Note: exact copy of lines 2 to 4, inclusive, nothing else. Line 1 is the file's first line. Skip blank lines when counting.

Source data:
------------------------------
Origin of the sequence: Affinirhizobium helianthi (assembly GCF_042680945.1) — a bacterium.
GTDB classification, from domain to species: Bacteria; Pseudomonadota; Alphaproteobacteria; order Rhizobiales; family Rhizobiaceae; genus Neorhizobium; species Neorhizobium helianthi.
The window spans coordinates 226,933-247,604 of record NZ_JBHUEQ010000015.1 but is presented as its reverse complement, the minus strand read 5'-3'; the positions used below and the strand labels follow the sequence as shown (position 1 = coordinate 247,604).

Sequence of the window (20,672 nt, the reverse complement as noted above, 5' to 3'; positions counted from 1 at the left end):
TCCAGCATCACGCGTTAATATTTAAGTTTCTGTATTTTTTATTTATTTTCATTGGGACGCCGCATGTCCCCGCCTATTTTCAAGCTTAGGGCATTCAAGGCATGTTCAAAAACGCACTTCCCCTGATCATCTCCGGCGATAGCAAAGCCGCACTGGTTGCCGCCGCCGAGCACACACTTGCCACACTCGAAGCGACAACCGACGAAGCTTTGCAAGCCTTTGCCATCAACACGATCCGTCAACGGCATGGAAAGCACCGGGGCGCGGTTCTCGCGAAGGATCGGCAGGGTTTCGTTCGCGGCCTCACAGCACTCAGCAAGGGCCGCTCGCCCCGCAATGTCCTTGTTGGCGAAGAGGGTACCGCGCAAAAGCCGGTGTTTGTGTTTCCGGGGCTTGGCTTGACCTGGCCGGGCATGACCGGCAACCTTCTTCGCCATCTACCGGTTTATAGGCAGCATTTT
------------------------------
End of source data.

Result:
GTDB classification, from domain to species: Bacteria; Pseudomonadota; Alphaproteobacteria; order Rhizobiales; family Rhizobiaceae; genus Neorhizobium; species Neorhizobium helianthi.
The window spans coordinates 226,933-247,604 of record NZ_JBHUEQ010000015.1 but is presented as its reverse complement, the minus strand read 5'-3'; the positions used below and the strand labels follow the sequence as shown (position 1 = coordinate 247,604).

Sequence of the window (20,672 nt, the reverse complement as noted above, 5' to 3'; positions counted from 1 at the left end):